Fear Itself

Scientists get around to noticing the obvious:

What if Sullivan’s anxiety wasn’t merely an emotional side effect of her difficult life but the central issue affecting her health? According to research that Burke had been reading, the traumatic events that Sullivan experienced in childhood had likely caused significant and long-lasting chemical changes in both her brain and her body, and these changes could well be making her sick, and also increasing her chances of serious medical problems in adulthood.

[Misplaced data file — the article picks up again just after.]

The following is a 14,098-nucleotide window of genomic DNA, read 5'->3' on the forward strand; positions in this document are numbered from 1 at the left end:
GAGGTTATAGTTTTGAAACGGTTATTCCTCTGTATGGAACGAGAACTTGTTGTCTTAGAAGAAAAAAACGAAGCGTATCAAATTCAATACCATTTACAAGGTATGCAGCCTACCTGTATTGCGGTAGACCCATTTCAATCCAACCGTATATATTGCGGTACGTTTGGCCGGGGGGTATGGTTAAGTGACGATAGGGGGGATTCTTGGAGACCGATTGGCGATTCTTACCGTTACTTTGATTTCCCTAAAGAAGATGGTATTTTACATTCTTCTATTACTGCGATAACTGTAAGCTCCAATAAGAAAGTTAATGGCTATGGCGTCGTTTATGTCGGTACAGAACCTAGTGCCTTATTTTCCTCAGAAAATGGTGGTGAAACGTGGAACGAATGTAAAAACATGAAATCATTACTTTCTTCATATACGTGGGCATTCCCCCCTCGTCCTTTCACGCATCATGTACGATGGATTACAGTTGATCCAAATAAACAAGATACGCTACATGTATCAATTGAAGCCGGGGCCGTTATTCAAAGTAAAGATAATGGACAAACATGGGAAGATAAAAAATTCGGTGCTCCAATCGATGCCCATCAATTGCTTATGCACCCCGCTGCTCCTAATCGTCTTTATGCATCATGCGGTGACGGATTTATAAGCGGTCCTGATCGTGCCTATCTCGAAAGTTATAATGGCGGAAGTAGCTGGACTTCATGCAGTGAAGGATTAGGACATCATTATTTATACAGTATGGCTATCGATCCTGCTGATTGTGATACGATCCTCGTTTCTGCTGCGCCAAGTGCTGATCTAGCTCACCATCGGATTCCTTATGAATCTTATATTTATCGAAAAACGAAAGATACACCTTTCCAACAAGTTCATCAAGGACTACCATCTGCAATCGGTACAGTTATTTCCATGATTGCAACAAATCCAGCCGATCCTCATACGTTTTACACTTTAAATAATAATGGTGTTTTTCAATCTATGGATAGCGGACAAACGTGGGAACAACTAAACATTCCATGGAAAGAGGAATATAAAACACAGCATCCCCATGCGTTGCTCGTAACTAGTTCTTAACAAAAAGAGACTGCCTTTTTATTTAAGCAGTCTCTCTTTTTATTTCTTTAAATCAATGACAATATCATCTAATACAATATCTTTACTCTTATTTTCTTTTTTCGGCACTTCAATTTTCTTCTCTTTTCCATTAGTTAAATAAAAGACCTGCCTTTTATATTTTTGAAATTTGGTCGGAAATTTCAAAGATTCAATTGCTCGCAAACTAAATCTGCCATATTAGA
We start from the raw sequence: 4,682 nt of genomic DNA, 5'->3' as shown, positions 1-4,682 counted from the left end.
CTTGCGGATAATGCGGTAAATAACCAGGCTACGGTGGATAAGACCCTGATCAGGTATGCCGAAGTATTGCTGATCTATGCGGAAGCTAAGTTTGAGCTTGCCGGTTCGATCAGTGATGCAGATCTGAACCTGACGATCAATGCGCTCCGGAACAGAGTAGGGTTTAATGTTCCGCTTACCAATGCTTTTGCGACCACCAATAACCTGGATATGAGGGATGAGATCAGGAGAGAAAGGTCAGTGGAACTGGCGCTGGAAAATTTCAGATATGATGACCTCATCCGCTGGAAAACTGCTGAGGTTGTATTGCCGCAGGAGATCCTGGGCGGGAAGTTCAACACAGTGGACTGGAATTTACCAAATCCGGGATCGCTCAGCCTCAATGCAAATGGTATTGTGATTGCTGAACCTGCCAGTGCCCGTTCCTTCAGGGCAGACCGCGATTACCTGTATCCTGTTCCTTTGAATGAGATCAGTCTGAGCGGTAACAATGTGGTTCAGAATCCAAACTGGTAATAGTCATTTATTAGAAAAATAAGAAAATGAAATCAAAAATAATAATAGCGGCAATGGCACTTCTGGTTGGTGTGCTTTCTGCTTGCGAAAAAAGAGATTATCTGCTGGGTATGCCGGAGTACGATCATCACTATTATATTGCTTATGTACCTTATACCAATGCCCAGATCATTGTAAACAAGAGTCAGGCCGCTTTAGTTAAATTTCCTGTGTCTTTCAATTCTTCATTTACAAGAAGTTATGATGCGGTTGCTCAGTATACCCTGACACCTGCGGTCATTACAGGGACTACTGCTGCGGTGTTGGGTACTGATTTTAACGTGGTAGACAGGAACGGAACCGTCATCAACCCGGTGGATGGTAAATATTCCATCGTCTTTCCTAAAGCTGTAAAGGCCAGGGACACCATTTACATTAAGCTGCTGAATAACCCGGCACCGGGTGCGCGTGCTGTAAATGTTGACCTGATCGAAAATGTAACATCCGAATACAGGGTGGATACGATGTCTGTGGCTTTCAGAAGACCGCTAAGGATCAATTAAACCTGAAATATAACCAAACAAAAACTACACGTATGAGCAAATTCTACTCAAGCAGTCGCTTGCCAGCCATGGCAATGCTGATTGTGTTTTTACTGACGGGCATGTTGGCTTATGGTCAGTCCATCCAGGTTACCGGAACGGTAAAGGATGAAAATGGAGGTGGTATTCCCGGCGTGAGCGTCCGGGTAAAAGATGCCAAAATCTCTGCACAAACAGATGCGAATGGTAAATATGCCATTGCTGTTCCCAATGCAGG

As the New Yorker article indicates, research into the long-term effects of childhood trauma is in its infancy, but I see it every day in my practice. The body remembers everything that happens to it, whether these memories remain in the conscious, working mind or not. Chronic illness and unexplained pain correllates with past trauma, more often than not. The chain of cause and effect may not be scientifically mapped, but do we need to know the precise cause of a wound before we stanch the bleeding?